Image: Herald Sun
The Human Rights Commission has been forced to defend their decision to withhold individual universities’ survey results from a nation-wide survey into sexual assault among university students, which was launched to determine the prevalence of the issue in Australian universities.
The survey, a collaboration between Universities Australia and the Australian Human Rights Commission, saw a representative sample of students from all 39 Australian universities share their experiences with sexual assault and harassment. The survey asks respondents to explain in detail their experiences of sexual harassment or assault, signify whether they reported any incidents and the response they received upon doing so, and finally any recommendations or thoughts they may wish to share on the matter.
While the survey was well received at its conception, the Human Rights Commission’s decision to withhold the individual results of the universities has been widely criticised. Rather than release the results of each university, the Commission elected to allow universities to decide whether they would publish their own results; a decision that has led many to worry that the worst performing universities would simply elect not to.
Such concern was expressed by the NUS Women’s Officer Abby Stapleton, who feared that it would create a situation where institutions with a lower reported incidence of sexual assault will disclose their survey results while those with the worst record do not.
The Human Rights Commission’s decision is made more controversial by the fact that many of the leaders of the universities involved have stated that releasing the individualised data would be the best way to mobilise changes within universities.
The controversy was eased however with the announcement that all of the universities involved have elected to simultaneously release their individual results, bringing into question why the Commission ever chose to withhold them in the first place.
In a statement, Universities Australia Chief Executive Belinda Robinson explained that the survey was ‘led by vice-chancellors, and so it should come as no surprise that all universities will release their institutional data’.
The Human Right’s Commission affirmed their ‘unwavering commitment’ to prevent sexual assault and harassment in a statement which also welcomed the universities’ decision to release their individual results.
‘The Commission takes this commitment in good faith as an indication of their commitment to drive change within their universities.’
The announcement that all 39 universities would releases their results in conjunction with the release of the AHRC’s report was hailed as a victory for transparency and accountability among universities.
However, further controversy arose when it was revealed that the survey would not result in any formal recommendations, only the identification of ‘areas for action and reform’. As a result, many of the respondents felt that they were led to relive traumatic experiences for a survey that would not lead to any changes.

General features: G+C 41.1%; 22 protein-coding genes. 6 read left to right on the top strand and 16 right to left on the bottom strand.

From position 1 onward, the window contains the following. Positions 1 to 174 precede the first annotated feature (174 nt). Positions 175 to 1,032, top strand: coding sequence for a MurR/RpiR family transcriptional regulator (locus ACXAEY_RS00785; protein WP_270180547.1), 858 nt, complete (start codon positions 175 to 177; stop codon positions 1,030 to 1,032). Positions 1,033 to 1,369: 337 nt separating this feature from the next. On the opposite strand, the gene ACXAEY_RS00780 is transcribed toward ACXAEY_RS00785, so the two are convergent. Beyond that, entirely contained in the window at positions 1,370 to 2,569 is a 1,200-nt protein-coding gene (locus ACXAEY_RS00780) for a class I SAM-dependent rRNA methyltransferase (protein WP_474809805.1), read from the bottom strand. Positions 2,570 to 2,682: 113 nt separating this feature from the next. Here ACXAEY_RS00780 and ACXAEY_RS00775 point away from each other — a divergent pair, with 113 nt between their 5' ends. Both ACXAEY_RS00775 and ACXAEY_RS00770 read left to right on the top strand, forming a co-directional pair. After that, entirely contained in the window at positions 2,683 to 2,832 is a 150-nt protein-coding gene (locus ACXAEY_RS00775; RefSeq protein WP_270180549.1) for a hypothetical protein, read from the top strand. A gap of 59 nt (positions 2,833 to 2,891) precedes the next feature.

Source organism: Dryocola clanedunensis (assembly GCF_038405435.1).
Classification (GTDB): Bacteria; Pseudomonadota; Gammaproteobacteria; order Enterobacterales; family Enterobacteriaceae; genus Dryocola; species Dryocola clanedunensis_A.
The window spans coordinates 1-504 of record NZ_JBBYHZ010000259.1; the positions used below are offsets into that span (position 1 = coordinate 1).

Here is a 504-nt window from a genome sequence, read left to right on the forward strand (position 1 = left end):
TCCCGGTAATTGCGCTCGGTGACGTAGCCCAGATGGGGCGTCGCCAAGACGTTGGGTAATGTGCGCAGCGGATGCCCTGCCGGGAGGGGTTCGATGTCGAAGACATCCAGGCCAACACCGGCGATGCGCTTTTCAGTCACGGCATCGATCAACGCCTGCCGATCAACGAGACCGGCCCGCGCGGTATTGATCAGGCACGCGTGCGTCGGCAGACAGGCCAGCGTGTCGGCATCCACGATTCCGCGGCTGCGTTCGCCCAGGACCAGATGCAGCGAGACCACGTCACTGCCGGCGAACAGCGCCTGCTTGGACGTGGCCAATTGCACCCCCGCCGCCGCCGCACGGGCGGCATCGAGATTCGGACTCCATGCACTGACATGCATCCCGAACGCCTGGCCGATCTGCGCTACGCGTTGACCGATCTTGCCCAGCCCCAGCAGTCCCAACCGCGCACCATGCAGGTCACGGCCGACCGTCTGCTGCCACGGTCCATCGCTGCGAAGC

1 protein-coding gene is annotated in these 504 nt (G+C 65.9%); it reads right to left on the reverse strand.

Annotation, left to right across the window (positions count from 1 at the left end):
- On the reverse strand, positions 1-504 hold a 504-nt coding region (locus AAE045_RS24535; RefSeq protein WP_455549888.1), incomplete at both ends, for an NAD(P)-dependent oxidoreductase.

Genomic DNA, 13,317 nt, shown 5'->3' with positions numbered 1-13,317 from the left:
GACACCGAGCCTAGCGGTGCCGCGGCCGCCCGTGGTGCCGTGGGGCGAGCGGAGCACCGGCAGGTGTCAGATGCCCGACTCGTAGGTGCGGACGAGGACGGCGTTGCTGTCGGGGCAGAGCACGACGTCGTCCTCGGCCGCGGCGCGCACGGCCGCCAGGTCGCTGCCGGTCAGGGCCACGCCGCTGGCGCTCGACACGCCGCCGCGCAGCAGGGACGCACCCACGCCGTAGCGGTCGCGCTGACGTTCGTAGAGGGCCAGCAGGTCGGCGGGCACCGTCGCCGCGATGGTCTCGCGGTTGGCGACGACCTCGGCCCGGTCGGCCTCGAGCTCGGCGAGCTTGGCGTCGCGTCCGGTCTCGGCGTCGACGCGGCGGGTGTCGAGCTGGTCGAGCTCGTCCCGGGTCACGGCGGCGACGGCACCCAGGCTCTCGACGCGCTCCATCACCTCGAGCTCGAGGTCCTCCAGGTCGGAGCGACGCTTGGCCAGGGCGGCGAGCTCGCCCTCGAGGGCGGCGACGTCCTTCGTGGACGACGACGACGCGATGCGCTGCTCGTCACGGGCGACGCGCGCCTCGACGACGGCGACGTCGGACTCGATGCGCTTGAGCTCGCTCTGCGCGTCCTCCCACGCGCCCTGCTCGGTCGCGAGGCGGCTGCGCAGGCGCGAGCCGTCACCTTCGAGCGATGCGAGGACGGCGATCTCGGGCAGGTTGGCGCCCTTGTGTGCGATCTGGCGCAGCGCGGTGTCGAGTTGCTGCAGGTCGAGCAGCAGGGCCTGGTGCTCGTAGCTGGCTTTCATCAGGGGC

This announcement was met with an immediate response from Nina Funnel, a journalist and participant in the survey.
In a comment piece published in The Sydney Morning Herald, Funnel calls the survey ‘one of the most egregious examples of exploiting survivors for the purposes of research in Australian history’. She further comments that rape victims were lured into reliving distressing events under the false pretence of recommendation and progress.
In response to criticism, Sex Discrimination Commissioner Kate Jenkins quickly recanted the previous decision against making formal recommendations. Jenkins has now clarified that the commission’s report, due mid-2017, will make a series of recommendations for action and reform.
The ANU’s response to the survey includes a press release announcing the survey and the universities co-operation and support. Along with the other 38 Australian universities, the ANU has also committed to releasing its individual results from the survey when the AHRC’s report is released later this year.
In another statement on the matter, Vice-Chancellor Professor Brian Schmidt personally supported the survey, and encouraged students to respond.
‘On behalf of the university I want to make it clear sexual assault and sexual harassment are not acceptable,’ Professor Schmidt said.
‘I encourage anyone who is not selected to participate in the survey to make a submission. The survey will provide us with data to help improve our policies, procedures and support services.’
The time for survey responses has since closed and the HRC are in the process of collating the evidence for a report that, along with the individual results of each university, will be released later this year.
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